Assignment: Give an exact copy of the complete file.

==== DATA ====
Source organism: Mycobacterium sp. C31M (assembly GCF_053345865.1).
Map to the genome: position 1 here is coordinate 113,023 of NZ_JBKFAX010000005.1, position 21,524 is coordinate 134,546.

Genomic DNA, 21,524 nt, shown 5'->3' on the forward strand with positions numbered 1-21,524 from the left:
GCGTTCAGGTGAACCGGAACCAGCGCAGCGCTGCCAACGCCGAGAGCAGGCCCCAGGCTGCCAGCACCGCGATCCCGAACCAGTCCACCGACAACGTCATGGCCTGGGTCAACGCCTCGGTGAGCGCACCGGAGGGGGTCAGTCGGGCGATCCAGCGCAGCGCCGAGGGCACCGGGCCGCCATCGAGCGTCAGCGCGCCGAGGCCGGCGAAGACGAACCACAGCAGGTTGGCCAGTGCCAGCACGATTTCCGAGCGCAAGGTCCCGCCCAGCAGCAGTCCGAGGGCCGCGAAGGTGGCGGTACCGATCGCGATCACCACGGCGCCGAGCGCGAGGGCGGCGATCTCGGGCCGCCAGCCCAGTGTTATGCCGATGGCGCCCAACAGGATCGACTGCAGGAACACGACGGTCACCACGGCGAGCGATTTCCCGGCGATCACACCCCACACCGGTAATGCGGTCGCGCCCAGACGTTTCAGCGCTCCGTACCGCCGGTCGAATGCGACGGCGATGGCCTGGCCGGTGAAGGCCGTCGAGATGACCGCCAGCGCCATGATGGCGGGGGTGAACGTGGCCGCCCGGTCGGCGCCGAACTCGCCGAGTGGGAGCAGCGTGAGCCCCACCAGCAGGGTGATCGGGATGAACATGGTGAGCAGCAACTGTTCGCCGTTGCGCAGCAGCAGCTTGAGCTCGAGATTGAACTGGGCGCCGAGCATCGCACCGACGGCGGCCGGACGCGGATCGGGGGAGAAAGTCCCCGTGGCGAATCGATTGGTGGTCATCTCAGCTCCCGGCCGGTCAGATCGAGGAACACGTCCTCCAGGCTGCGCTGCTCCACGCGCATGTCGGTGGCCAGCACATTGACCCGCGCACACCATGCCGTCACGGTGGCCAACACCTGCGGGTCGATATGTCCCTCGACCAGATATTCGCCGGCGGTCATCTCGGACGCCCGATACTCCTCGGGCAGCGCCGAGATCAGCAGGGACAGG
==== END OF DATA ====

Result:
Source organism: Mycobacterium sp. C31M (assembly GCF_053345865.1).
Map to the genome: position 1 here is coordinate 113,023 of NZ_JBKFAX010000005.1, position 21,524 is coordinate 134,546.

Genomic DNA, 21,524 nt, shown 5'->3' on the forward strand with positions numbered 1-21,524 from the left:
GCGTTCAGGTGAACCGGAACCAGCGCAGCGCTGCCAACGCCGAGAGCAGGCCCCAGGCTGCCAGCACCGCGATCCCGAACCAGTCCACCGACAACGTCATGGCCTGGGTCAACGCCTCGGTGAGCGCACCGGAGGGGGTCAGTCGGGCGATCCAGCGCAGCGCCGAGGGCACCGGGCCGCCATCGAGCGTCAGCGCGCCGAGGCCGGCGAAGACGAACCACAGCAGGTTGGCCAGTGCCAGCACGATTTCCGAGCGCAAGGTCCCGCCCAGCAGCAGTCCGAGGGCCGCGAAGGTGGCGGTACCGATCGCGATCACCACGGCGCCGAGCGCGAGGGCGGCGATCTCGGGCCGCCAGCCCAGTGTTATGCCGATGGCGCCCAACAGGATCGACTGCAGGAACACGACGGTCACCACGGCGAGCGATTTCCCGGCGATCACACCCCACACCGGTAATGCGGTCGCGCCCAGACGTTTCAGCGCTCCGTACCGCCGGTCGAATGCGACGGCGATGGCCTGGCCGGTGAAGGCCGTCGAGATGACCGCCAGCGCCATGATGGCGGGGGTGAACGTGGCCGCCCGGTCGGCGCCGAACTCGCCGAGTGGGAGCAGCGTGAGCCCCACCAGCAGGGTGATCGGGATGAACATGGTGAGCAGCAACTGTTCGCCGTTGCGCAGCAGCAGCTTGAGCTCGAGATTGAACTGGGCGCCGAGCATCGCACCGACGGCGGCCGGACGCGGATCGGGGGAGAAAGTCCCCGTGGCGAATCGATTGGTGGTCATCTCAGCTCCCGGCCGGTCAGATCGAGGAACACGTCCTCCAGGCTGCGCTGCTCCACGCGCATGTCGGTGGCCAGCACATTGACCCGCGCACACCATGCCGTCACGGTGGCCAACACCTGCGGGTCGATATGTCCCTCGACCAGATATTCGCCGGCGGTCATCTCGGACGCCCGATACTCCTCGGGCAGCGCCGAGATCAGCAGGGACAGG